Antibiotic resistance and typhoid

Zoe A. Dyson, Elizabeth J. Klemm, Sophie Palmer, Gordon Dougan

Research output: Contribution to journalArticleResearchpeer-review

Abstract

Multiple drug (antibiotic) resistance (MDR) has become a major threat to the treatment of typhoid and other infectious diseases. Since the 1970s, this threat has increased in Salmonella enterica serovar Typhi, driven in part by the emergence of successful genetic clades, such as haplotype H58, associated with the MDR phenotype. H58 S. Typhi can express multiple antibiotic resistance determinants while retaining the ability to efficiently transmit and persist within the human population. The recent identification of extensively drug resistant S. Typhi only highlights the dangers of ignoring this threat. Here we discuss the evolution of the S. Typhi MDR phenotype and consider options for management.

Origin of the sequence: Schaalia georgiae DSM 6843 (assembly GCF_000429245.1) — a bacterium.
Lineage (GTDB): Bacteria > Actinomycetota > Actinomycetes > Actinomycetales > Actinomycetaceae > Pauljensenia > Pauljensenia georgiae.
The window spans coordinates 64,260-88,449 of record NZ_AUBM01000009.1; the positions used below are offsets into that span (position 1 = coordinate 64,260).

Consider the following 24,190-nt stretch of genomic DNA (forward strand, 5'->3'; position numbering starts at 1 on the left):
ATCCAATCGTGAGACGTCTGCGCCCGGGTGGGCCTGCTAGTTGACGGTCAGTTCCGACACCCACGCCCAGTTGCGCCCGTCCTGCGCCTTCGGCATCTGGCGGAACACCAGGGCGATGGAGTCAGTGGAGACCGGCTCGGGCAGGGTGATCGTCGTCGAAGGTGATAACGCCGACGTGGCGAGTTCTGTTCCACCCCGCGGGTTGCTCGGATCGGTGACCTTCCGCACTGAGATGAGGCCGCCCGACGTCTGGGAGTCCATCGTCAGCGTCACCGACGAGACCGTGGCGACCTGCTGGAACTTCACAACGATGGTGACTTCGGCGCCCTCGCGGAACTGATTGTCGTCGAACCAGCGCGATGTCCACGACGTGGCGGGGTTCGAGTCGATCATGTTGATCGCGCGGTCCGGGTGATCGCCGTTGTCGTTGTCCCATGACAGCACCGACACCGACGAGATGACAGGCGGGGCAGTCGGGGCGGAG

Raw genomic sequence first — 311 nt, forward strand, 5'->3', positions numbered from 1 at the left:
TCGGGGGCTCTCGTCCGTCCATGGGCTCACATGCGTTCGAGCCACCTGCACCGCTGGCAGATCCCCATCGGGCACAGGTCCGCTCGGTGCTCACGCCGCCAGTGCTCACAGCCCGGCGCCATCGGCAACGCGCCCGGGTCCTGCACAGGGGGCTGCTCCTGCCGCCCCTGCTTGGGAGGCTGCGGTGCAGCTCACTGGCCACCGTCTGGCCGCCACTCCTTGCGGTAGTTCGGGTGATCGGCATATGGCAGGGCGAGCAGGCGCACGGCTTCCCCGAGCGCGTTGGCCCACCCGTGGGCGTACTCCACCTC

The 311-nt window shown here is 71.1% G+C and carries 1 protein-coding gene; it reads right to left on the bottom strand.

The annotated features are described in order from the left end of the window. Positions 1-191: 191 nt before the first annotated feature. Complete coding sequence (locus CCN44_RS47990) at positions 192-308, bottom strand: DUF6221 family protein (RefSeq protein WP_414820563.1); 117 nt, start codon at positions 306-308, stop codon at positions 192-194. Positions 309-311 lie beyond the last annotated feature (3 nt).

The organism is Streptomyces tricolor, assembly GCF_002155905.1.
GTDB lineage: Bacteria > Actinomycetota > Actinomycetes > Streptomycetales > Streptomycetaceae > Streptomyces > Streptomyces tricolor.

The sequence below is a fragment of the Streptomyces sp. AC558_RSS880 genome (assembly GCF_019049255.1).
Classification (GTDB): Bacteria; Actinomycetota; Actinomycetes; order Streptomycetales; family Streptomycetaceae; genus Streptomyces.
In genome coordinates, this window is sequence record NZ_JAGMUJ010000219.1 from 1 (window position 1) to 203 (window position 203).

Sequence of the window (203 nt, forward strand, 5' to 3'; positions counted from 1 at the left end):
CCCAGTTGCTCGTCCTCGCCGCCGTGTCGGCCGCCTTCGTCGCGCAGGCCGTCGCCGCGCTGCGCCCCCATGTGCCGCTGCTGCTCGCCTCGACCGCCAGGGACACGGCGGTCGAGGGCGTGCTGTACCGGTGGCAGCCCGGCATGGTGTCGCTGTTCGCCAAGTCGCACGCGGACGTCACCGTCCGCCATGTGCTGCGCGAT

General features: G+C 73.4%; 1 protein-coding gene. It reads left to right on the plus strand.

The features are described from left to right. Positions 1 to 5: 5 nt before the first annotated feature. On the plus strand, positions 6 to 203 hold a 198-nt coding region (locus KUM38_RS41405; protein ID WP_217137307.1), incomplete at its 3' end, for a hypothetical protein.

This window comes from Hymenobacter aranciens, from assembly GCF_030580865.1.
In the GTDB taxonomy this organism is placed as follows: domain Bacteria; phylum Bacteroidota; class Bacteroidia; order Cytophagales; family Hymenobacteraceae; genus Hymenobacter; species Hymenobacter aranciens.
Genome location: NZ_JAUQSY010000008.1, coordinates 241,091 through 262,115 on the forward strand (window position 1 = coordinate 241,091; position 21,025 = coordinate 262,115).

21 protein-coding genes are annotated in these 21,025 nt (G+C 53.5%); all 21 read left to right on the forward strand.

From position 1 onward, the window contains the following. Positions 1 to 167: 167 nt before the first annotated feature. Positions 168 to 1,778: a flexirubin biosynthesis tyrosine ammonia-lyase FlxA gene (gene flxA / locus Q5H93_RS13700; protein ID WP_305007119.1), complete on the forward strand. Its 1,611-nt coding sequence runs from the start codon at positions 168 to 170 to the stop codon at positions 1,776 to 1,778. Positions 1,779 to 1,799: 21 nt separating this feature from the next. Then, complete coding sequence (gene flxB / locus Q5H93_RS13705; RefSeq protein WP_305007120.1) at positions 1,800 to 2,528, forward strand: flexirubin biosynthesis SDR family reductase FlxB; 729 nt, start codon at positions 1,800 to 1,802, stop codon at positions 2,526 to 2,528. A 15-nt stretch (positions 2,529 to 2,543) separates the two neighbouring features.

Original languageEnglish
Pages (from-to)S165-S170
Number of pages6
JournalClinical Infectious Diseases
Volume68
DOIs
Publication statusPublished - 7 Mar 2019
Externally publishedYes

Keywords

  • H58
  • MDR
  • multiple drug resistance
  • S. Typhi
  • typhoid

Cite this

Dyson, Zoe A. ; Klemm, Elizabeth J. ; Palmer, Sophie ; Dougan, Gordon. / Antibiotic resistance and typhoid. In: Clinical Infectious Diseases. 2019 ; Vol. 68. pp. S165-S170.
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Antibiotic resistance and typhoid. / Dyson, Zoe A.; Klemm, Elizabeth J.; Palmer, Sophie; Dougan, Gordon.

In: Clinical Infectious Diseases, Vol. 68, 07.03.2019, p. S165-S170.

Research output: Contribution to journalArticleResearchpeer-review

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